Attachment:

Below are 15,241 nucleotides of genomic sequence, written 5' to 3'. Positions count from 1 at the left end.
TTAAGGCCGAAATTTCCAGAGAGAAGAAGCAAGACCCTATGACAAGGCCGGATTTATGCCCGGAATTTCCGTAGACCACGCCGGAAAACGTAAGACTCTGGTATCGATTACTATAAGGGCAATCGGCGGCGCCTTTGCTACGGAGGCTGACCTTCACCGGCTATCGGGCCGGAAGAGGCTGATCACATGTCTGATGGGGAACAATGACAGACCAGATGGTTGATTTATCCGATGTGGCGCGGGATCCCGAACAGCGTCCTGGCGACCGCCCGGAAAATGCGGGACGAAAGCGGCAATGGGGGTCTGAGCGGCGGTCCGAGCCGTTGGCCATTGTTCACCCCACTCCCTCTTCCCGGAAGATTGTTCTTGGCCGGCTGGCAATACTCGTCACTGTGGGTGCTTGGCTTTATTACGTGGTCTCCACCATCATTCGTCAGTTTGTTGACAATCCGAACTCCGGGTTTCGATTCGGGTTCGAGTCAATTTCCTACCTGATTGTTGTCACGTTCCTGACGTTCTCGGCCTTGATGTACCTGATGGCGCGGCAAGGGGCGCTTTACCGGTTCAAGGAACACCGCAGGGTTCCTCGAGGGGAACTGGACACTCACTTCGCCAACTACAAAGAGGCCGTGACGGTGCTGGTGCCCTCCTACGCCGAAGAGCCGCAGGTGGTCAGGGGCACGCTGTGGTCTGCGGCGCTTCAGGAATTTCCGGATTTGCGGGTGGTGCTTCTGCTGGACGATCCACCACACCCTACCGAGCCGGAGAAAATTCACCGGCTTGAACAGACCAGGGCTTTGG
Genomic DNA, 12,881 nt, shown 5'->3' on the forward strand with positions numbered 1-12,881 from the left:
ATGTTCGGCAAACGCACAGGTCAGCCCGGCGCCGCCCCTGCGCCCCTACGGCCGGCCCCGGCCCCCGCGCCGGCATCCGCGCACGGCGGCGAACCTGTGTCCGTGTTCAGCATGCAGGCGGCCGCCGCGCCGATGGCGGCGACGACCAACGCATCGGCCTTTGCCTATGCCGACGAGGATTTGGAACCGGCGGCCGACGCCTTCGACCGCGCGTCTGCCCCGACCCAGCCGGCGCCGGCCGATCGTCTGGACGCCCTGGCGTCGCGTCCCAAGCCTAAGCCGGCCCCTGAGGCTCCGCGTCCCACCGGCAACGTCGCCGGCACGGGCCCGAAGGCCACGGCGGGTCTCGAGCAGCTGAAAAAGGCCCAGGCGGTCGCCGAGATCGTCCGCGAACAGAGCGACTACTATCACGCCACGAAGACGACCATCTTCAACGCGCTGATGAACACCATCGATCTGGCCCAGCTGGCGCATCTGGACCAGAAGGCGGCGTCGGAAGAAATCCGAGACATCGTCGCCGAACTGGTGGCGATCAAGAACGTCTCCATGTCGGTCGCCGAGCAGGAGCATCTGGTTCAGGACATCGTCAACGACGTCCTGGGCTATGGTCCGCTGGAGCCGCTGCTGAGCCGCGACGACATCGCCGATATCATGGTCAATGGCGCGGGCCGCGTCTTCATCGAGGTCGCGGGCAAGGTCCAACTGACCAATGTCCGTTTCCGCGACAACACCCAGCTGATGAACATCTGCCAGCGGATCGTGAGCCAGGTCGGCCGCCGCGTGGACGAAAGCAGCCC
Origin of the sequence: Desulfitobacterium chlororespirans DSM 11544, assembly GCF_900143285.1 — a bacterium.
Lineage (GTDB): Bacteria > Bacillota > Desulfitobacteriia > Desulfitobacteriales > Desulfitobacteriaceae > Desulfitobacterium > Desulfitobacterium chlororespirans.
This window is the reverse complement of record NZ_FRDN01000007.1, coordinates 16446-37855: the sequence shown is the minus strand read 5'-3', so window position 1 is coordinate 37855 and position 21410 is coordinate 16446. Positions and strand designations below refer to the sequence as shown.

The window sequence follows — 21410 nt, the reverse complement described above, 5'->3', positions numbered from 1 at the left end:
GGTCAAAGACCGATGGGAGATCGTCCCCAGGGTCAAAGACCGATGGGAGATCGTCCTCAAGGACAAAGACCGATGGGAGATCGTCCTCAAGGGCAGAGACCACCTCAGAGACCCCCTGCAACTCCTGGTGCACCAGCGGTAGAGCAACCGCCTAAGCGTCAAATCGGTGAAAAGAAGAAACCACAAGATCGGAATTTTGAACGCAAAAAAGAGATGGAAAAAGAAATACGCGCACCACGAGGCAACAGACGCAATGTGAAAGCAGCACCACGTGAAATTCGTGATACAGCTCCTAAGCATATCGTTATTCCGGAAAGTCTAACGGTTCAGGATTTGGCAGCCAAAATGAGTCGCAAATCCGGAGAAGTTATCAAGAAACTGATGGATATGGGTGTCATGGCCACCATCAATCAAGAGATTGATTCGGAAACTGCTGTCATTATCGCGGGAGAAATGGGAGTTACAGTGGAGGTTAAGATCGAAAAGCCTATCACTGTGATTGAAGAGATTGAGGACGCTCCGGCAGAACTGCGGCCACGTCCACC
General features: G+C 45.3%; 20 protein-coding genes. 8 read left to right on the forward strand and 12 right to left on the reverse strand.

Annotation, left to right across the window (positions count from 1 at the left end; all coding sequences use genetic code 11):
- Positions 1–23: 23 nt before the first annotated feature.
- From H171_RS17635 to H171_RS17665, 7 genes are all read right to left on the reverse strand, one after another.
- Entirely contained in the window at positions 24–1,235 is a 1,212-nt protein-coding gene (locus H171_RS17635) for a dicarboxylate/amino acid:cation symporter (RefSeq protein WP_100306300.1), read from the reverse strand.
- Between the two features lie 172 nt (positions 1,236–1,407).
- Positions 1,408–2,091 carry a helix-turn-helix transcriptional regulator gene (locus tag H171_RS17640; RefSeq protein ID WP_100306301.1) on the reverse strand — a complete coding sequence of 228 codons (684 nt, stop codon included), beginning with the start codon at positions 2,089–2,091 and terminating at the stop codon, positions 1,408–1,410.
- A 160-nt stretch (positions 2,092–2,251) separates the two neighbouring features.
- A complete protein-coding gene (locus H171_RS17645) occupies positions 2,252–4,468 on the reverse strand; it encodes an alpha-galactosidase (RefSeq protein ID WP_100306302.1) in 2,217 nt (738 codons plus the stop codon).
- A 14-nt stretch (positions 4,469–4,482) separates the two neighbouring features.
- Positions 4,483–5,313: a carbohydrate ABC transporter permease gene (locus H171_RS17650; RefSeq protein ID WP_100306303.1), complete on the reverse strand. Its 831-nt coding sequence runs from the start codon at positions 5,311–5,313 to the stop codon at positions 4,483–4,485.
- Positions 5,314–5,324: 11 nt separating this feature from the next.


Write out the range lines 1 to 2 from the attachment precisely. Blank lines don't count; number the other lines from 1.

Below are 15,241 nucleotides of genomic sequence, written 5' to 3'. Positions count from 1 at the left end.
TTAAGGCCGAAATTTCCAGAGAGAAGAAGCAAGACCCTATGACAAGGCCGGATTTATGCCCGGAATTTCCGTAGACCACGCCGGAAAACGTAAGACTCTGGTATCGATTACTATAAGGGCAATCGGCGGCGCCTTTGCTACGGAGGCTGACCTTCACCGGCTATCGGGCCGGAAGAGGCTGATCACATGTCTGATGGGGAACAATGACAGACCAGATGGTTGATTTATCCGATGTGGCGCGGGATCCCGAACAGCGTCCTGGCGACCGCCCGGAAAATGCGGGACGAAAGCGGCAATGGGGGTCTGAGCGGCGGTCCGAGCCGTTGGCCATTGTTCACCCCACTCCCTCTTCCCGGAAGATTGTTCTTGGCCGGCTGGCAATACTCGTCACTGTGGGTGCTTGGCTTTATTACGTGGTCTCCACCATCATTCGTCAGTTTGTTGACAATCCGAACTCCGGGTTTCGATTCGGGTTCGAGTCAATTTCCTACCTGATTGTTGTCACGTTCCTGACGTTCTCGGCCTTGATGTACCTGATGGCGCGGCAAGGGGCGCTTTACCGGTTCAAGGAACACCGCAGGGTTCCTCGAGGGGAACTGGACACTCACTTCGCCAACTACAAAGAGGCCGTGACGGTGCTGGTGCCCTCCTACGCCGAAGAGCCGCAGGTGGTCAGGGGCACGCTGTGGTCTGCGGCGCTTCAGGAATTTCCGGATTTGCGGGTGGTGCTTCTGCTGGACGATCCACCACACCCTACCGAGCCGGAGAAAATTCACCGGCTTGAACAGACCAGGGCTTTGG